Putting a proposition before a large population of voters can be expensive, so an organization wishing to do so would like to have a reasonable assurance that a given proposition will pass. One approach is to take a survey of a randomly chosen subset of voters and use the results to estimate the proposition’s chances amongst the general population. The larger the survey size and the larger the margin that the proposition passes in the survey, the larger the chances are that the proposition would pass for a general vote. The basic mathematics for this was discussed in Surveying for a Voter Proposition.

The previous discussion assumed that a reasonable choice for the Bayesian prior was the uniform distribution on *p* (the chance of a yes vote) because it is “unbiased,” in the sense that all possible outcomes were equally likely, including all yes votes to all no votes. Other common priors are commonly used that imply a different sense of “unbiased,” such as the Haldane prior *p*^{1}(1*p*)^{1} and the Jeffreys prior *p*^{-½}(1*p*)^{-½}. The Haldane prior assumes that, by and large, the entire population is in agreement, so *p* is most likely either 0 or 1. The Jeffreys prior assumes that each decade of *p* is equally likely, so a *p* between 0.001 and 0.01 is as likely as a *p* between 0.01 and 0.1. The Haldane and Jeffreys priors both imply that marginal survey results (close to 50%) are less likely than the extremes.

Secondly, since the Bayesian prior is intended to encompass prior knowledge of the distribution of *p*, a pessimist (optimist) has the right to incorporate pessimism (optimism) into the prior. A pessimistic prior would assume that the general population is more likely to vote no. A prior can also be used to assume a certain amount of indifference. For example, an election between identical twins might motivate a prior where the likelihood of strong sentiment toward either candidate is small.

The functional form of Bayesian prior generally used for these sorts of problems is the Beta distribution *B*(*Y*,*N*). The previously assumed uniform prior is then *B*(1,1), the Jeffreys prior is *B*(½,½), and the Haldane prior is *B*(0,0). In general, *Y* corresponds to increased likelihood of yes votes, while *N* corresponding to increased likelihood of no votes. The Beta distribution with strictly positive integer *Y* and *N* can be modeled using the Pólya urn model.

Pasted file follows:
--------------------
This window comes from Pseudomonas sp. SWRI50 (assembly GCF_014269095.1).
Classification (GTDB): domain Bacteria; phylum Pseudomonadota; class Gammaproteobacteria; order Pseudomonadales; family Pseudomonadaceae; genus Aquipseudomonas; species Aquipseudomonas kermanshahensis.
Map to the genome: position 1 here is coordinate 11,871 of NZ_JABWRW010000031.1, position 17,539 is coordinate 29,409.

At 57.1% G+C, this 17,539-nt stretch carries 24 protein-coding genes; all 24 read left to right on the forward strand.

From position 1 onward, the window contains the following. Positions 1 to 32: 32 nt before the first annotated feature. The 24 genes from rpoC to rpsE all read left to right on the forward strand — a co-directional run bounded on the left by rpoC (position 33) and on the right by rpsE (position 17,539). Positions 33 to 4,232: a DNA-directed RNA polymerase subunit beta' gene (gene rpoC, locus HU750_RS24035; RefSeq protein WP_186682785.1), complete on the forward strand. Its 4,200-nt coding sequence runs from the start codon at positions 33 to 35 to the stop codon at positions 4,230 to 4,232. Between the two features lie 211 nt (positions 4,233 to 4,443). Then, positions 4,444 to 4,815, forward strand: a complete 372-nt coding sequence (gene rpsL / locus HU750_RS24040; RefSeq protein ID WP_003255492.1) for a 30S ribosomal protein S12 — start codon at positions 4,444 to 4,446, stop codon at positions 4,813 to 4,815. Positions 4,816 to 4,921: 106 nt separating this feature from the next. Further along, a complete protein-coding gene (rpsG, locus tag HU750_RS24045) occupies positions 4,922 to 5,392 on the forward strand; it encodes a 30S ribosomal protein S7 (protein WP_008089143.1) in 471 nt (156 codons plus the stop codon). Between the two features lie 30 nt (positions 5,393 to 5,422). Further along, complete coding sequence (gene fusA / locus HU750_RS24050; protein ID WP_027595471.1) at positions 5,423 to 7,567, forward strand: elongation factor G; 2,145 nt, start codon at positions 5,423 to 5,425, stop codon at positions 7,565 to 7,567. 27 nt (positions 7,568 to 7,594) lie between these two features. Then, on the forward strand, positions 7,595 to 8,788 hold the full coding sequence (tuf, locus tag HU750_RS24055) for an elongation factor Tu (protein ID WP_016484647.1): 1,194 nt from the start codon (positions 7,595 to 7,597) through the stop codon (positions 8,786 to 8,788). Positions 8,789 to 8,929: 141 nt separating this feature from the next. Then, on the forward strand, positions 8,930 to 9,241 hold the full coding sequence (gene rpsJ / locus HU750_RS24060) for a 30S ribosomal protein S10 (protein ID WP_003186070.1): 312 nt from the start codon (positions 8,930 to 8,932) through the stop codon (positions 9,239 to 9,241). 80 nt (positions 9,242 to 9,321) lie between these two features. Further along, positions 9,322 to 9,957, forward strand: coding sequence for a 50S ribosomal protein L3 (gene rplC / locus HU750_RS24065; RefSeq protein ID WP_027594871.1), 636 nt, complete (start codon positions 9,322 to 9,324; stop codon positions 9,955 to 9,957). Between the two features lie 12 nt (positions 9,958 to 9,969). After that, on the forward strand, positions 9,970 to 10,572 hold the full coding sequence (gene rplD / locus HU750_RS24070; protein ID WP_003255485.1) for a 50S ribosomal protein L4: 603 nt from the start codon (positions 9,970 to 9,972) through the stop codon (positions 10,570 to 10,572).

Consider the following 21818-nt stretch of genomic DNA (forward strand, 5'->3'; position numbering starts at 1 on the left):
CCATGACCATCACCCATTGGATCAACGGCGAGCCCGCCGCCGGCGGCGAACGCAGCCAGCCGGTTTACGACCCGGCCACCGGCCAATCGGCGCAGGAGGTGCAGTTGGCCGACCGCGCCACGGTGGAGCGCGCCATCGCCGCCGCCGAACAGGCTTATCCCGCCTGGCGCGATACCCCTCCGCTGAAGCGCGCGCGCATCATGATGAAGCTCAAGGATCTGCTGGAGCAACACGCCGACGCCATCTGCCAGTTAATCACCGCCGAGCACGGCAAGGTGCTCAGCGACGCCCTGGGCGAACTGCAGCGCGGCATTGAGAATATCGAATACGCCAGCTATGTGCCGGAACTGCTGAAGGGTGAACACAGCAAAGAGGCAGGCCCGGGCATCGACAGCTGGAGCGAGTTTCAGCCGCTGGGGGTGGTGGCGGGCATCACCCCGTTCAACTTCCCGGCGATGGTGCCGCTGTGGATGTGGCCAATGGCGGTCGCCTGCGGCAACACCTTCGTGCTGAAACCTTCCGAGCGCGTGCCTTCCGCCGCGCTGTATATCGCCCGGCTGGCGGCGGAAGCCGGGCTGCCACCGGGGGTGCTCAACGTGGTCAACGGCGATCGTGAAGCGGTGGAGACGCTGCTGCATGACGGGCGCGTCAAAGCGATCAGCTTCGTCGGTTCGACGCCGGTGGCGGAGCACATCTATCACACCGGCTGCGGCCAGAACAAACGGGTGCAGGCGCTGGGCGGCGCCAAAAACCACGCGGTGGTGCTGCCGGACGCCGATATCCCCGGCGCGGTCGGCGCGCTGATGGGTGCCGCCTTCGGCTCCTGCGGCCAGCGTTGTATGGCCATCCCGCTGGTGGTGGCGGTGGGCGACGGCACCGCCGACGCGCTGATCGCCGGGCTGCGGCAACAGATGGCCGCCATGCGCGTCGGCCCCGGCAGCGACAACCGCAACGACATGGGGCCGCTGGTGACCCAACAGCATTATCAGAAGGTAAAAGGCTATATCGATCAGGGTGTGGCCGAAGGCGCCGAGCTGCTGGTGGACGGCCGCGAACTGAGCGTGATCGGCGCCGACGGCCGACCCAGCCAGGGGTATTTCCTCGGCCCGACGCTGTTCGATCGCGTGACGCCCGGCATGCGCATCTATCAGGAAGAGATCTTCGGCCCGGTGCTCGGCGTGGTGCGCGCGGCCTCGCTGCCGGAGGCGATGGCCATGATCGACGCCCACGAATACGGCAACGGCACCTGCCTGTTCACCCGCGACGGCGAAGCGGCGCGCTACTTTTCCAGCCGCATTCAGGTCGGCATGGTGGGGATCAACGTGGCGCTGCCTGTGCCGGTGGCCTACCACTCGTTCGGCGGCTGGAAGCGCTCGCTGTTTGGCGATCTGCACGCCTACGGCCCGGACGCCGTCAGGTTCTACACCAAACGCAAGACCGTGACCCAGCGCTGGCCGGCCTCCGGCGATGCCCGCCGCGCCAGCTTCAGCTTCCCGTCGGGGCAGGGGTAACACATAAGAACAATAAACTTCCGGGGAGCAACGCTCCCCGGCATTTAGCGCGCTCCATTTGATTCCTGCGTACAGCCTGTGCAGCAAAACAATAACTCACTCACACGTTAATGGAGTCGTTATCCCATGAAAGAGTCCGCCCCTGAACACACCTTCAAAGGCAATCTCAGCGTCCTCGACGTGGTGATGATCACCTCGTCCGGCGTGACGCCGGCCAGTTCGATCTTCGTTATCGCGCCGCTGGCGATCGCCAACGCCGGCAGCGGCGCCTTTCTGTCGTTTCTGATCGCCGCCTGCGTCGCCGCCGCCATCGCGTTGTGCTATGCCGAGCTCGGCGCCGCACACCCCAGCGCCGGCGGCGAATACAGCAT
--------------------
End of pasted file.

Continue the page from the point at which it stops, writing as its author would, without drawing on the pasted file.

The distribution of yes votes in a survey is also a Beta distribution,

(1) |

Using Bayes’ rule, the distribution of

*p*is therefore

(2) |

Here P(

*p*) is the required Bayesian prior. Inserting in a Beta function for the prior gives

(3) |

Since this is just another Beta distribution, the normalization (terms not depending on

*p*) must be

(4) |

As before, the probability that the vote fails by less than a majority is given by the cumulative distribution function, resulting in the regularized incomplete beta function,

(5) |

The infinite series expansion (for integer

*Y*and

*N*, and perhaps in general) is

(6) |

Applying this to δ gives

(7) |

The implications of this formula are interesting. Since the expression (*s*i>N*Y–*1) appears everywhere, both the pessimist and the optimist will change the size of a survey in exactly the same way; the direction of bias has no effect, only the magnitude.

For a fixed *y* (the number of required yes votes) and fixed δ, the Jeffreys and Haldane priors increase the size of the survey by 1 voter and 2 voters, respectively. These priors thus pose no difficulties (which is too bad, since both are somewhat inappropriate for a typical election situation).

Priors with *Y*+*N*>2 reduce the survey size relative to the uniform prior. Since the survey size is now smaller, but *y* has not changed, the required fraction of yes votes in the survey has increased. For a fixed estimate of *p*_{est}=*y*/*s*, a larger survey is required to achieve the same *y*/*s* ratio. Luckily, incorporating a Bayesian prior into the computation of δ is a trivial change.

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